Fein's books include Where Are We? The Inner Life of America’s Jews and Israel: Politics and People. He was a contributor to The New York Times , The New Republic , Commentary , Commonweal , The Nation , Dissent , and the Los Angeles Times .
His father was a professor of Jewish history.
He was the brother of Rashi Fein, Litt. D., Ph.D., a famed health economist termed "a father of Medicare"and Professor of Economics of Medicine, Emeritus, in the Department of Global Health and Social Medicine at Harvard Medical School.
He was married twice and had three daughters.
Fein died at the age of 80.
Rabbi Adin Steinsaltz or Adin Even Yisrael is a teacher, philosopher, social critic, and spiritual mentor, who has been hailed by Time magazine as a "once-in-a-millennium scholar". He has devoted his life to making the Talmud accessible to all Jews. Originally published in modern Hebrew, with a running commentary to facilitate learning, his Steinsaltz edition of the Talmud has also been translated into English, French, Russian, and Spanish. Beginning in 1989, Steinsaltz published several tractates in Hebrew and English of the Babylonian (Bavli) Talmud in an English-Hebrew edition. The first volume of a new English-Hebrew edition, the Koren Talmud Bavli, was released in May, 2012, with thirteen tractates in print by July 2014. New volumes are being released following the Daf Yomi cycle.
Eliezer Wiesel was a Romanian-born American Jewish writer, professor, political activist, Nobel Laureate, and Holocaust survivor. He authored 57 books, written mostly in French and English, including Night, a work based on his experiences as a prisoner in the Auschwitz and Buchenwald concentration camps.
Shlomo Yitzchaki, today generally known by the acronym Rashi, was a medieval French rabbi and author of a comprehensive commentary on the Talmud and commentary on the Tanakh. Acclaimed for his ability to present the basic meaning of the text in a concise and lucid fashion, Rashi appeals to both learned scholars and beginner students, and his works remain a centerpiece of contemporary Jewish study. His commentary on the Talmud, which covers nearly all of the Babylonian Talmud, has been included in every edition of the Talmud since its first printing by Daniel Bomberg in the 1520s. His commentary on Tanakh—especially on the Chumash — serves as the basis for more than 300 "supercommentaries" which analyze Rashi's choice of language and citations, penned by some of the greatest names in rabbinic literature.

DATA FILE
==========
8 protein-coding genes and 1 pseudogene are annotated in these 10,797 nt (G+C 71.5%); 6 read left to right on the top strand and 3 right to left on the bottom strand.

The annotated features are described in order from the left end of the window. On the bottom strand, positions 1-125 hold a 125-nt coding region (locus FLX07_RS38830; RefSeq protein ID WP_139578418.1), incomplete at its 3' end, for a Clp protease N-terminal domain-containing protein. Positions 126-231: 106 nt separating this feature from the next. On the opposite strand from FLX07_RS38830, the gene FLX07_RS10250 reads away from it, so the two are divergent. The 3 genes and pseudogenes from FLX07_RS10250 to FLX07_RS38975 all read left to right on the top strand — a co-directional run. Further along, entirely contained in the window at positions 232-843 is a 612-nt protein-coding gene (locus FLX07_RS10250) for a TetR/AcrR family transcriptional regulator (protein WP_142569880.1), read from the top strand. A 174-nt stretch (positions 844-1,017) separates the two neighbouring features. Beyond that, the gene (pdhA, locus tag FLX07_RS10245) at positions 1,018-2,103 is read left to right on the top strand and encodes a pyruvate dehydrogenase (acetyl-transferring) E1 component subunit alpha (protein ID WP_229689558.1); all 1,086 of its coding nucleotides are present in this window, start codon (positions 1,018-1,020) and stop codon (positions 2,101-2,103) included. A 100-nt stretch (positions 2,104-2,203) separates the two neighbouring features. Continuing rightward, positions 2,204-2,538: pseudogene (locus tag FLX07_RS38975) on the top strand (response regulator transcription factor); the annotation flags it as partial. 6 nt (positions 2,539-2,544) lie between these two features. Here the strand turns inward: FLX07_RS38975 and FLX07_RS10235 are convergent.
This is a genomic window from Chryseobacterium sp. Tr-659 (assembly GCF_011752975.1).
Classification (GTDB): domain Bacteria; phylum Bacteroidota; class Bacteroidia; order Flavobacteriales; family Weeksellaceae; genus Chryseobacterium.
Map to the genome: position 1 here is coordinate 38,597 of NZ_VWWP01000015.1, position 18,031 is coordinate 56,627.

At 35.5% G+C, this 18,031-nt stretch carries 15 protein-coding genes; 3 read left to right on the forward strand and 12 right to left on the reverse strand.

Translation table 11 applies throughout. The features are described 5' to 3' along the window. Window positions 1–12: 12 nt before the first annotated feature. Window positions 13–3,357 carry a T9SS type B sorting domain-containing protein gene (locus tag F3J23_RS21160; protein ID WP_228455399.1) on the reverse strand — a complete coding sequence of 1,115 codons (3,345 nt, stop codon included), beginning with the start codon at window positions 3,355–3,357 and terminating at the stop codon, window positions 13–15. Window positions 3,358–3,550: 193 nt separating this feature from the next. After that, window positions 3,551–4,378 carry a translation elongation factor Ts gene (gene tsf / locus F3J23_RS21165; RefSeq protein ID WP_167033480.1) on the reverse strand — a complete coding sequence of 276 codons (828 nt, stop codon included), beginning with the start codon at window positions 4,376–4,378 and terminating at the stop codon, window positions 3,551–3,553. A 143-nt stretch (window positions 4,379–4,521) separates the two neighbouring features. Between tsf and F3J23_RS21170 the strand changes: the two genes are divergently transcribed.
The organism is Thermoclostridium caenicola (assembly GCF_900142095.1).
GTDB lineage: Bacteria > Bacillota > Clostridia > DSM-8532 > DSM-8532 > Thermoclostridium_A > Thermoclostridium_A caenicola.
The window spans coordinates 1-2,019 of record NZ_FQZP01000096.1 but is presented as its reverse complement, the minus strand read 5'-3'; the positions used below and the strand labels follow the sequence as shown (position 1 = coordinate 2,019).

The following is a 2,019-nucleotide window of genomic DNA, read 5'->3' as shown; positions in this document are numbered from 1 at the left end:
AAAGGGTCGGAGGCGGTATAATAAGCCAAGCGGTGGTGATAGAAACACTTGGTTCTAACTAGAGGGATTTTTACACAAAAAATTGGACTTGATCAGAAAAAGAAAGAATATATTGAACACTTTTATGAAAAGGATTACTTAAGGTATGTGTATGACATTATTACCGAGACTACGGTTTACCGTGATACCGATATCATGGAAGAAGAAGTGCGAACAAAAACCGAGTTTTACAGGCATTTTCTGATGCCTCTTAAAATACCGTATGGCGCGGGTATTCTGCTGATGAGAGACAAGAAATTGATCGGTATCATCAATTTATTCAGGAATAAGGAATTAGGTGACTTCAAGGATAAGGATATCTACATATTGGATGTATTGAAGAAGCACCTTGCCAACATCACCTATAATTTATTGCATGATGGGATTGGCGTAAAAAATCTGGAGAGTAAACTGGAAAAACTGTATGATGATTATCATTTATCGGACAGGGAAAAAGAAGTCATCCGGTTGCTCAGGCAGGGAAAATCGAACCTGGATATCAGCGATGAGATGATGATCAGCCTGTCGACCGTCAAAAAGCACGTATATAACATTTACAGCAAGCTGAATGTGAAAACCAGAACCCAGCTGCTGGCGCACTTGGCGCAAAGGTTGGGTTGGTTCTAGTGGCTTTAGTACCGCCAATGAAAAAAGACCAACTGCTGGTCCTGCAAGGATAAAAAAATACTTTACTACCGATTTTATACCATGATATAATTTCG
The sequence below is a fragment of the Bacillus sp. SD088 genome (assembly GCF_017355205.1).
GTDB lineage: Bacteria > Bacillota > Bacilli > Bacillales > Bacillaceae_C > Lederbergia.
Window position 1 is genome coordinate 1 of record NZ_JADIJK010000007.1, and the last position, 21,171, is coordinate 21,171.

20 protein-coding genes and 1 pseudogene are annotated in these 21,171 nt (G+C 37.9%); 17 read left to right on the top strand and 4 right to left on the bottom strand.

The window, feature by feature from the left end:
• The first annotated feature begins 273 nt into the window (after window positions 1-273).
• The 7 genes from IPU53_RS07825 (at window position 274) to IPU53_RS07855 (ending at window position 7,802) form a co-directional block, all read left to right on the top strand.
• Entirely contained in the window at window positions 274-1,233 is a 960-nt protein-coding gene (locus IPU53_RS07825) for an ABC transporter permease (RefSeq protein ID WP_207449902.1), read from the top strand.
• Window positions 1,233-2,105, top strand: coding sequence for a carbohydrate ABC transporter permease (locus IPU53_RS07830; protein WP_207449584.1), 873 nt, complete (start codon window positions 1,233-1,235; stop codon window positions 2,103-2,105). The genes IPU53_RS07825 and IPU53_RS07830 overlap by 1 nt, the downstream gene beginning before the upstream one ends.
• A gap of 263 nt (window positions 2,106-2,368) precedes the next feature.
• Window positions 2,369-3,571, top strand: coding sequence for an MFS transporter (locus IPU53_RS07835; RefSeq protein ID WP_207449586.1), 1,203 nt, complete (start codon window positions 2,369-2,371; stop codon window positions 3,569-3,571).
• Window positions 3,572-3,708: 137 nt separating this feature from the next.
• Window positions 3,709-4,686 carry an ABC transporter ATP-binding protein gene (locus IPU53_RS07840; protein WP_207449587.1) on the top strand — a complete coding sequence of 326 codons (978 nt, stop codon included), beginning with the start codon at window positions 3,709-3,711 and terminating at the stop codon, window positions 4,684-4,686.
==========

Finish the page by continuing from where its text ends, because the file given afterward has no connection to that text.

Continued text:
Mizrahi Jews, Mizrahim, also referred to as Edot HaMizrach, Bene HaMizrah, or Oriental Jews, are descendants of local Jewish communities in the Middle East from biblical times into the modern era. They include descendants of Babylonian Jews from modern Iraq and Iraqi Kurdistan, Syrian Jews, Yemenite Jews, Georgian Jews, Mountain Jews from Dagestan and Azerbaijan, Persian Jews from Iran, Bukharan Jews from Uzbekistan and Tajikistan. It also includes Maghrebi Jews from Tunisia, Algeria, Libya and Morocco who lived in North Africa prior to the arrival of Sephardim.
David Hartman was an American-Israeli leader and philosopher of contemporary Judaism, founder of the Shalom Hartman Institute in Jerusalem, Israel, and a Jewish author.
Jewish English Bible translations are English translations of the Hebrew Bible (Tanakh) according to the Masoretic Text, in the traditional division and order of Torah, Nevi'im, and Ketuvim. Most Jewish translations appear in bilingual editions (Hebrew–English).
Howard Morley Sachar was an American historian. He was Professor Emeritus of History and International Affairs at the George Washington University in Washington, D.C. and the author of 16 books, as well as numerous articles in scholarly journals, on the subjects of Middle Eastern and Modern European history. His writings, which have been published in six languages, are widely regarded as solid reference works.